India And It’s Marvelous Monuments: Monuments Printed On The Indian Currency Notes


India is a behemoth of culture. The history of the country is magnificent. All of it is amazingly reflected on the kind of architecture and monuments that the country is embellished with. Some of these monuments are as old as thousand years. The RBI prints these monuments behind currency notes in order to display the rich cultural heritage and the splendid architecture.

Let’s take a tour of the monuments that these currencies proudly display:

1) 10 Rupees : Sun Temple, Konark

On 5th February, 2018, RBI introduced new currency of rupees 10. Similar to the old one, the front side shows the picture of Mahatma Gandhi while on the back side, you can see Konark Sun Temple of Odisha.

Also known as Surya’s Chariot, the temple was constructed in the 13th century. Built by by king Narasimhadeva I, it is one of the tallest temple of India till date.

The design carved on the temple portrays a chariot that is pulled by Surya’s seven horses. The seven horses depict seven days of the week. The masterpiece of arithmetic equation is recognised by UNESCO as World Heritage Site in 1984.

2) 20 Rupees : Ellora Cave, Aurangabad

The currency of rupees has been recently modified in the year 2019. The backdrop color was changed from pinkish red to florescent green type. The picture of beach from port blair printed on the reverse side was replaced with picture of the magnificent Ellora caves.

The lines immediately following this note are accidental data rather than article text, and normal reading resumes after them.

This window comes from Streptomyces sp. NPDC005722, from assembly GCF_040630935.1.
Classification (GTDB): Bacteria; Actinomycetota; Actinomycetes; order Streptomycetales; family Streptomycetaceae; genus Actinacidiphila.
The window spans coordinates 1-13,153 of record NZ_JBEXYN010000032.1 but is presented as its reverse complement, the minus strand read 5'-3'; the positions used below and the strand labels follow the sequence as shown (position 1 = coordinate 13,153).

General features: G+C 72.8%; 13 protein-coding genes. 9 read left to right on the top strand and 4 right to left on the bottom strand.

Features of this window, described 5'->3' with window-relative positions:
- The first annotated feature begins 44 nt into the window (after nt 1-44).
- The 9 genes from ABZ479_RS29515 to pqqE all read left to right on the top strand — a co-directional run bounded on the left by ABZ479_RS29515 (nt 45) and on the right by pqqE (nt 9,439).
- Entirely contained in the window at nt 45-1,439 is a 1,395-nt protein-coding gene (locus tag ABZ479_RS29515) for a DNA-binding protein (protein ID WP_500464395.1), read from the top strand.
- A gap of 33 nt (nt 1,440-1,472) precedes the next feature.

The Ellora Caves are located in Aurangabad district of Maharashtra. Said to be constructed between 600-1000 CE period, it has over 100 caves. It features Buddhists, Hindu and Jain artwork.

3) 50 Rupees : Stone Chariot, Hampi

The new currency of Rs.50 was introduced on 18 August, 2017. The color of the note has been changed from purple to flourescent blue. On the back side, it previously had a picture of the Snasad Bhawan which has been replaced with the picture of the splendid Stone Chariot of Hampi, Karnataka.

The marvelous structure was built between 14th to 16th century under the reign of Vijayanagar Empire. It was also mentioned in UNESCO’s list of World Heritage Site in 1986.

4) 100 Rupees : Rani Ki Vav, Gujarat

The old version of 100 rupee notes displayed the glorious Mount Kanchenjunga on it’s back. The new currency has the picture of Rani Ki Vav which is stepwell located in Patan on its reverse side.
It was constructed in 11th century by Solanki Queen Udayamati.

5) 200 Rupees : Sanchi Stupa, Madhya Pradesh

The currency with denomination 200 was first introduced in August 2017.
The orange-colored currency features Sanchi Stupa of Madhya pradesh which is a Buddhist monument. It was constructed by King Ashoka.

6) 500 Rupees : Red Fort, Delhi
During demonetization in 2017, all 500 rupee notes were taken back by the government.

Later, it was re-introduced with a new design which features the Red Fort.
Also known as ‘Qila-i-mubarak’, or Blessed Fort, it was built in the 17th century.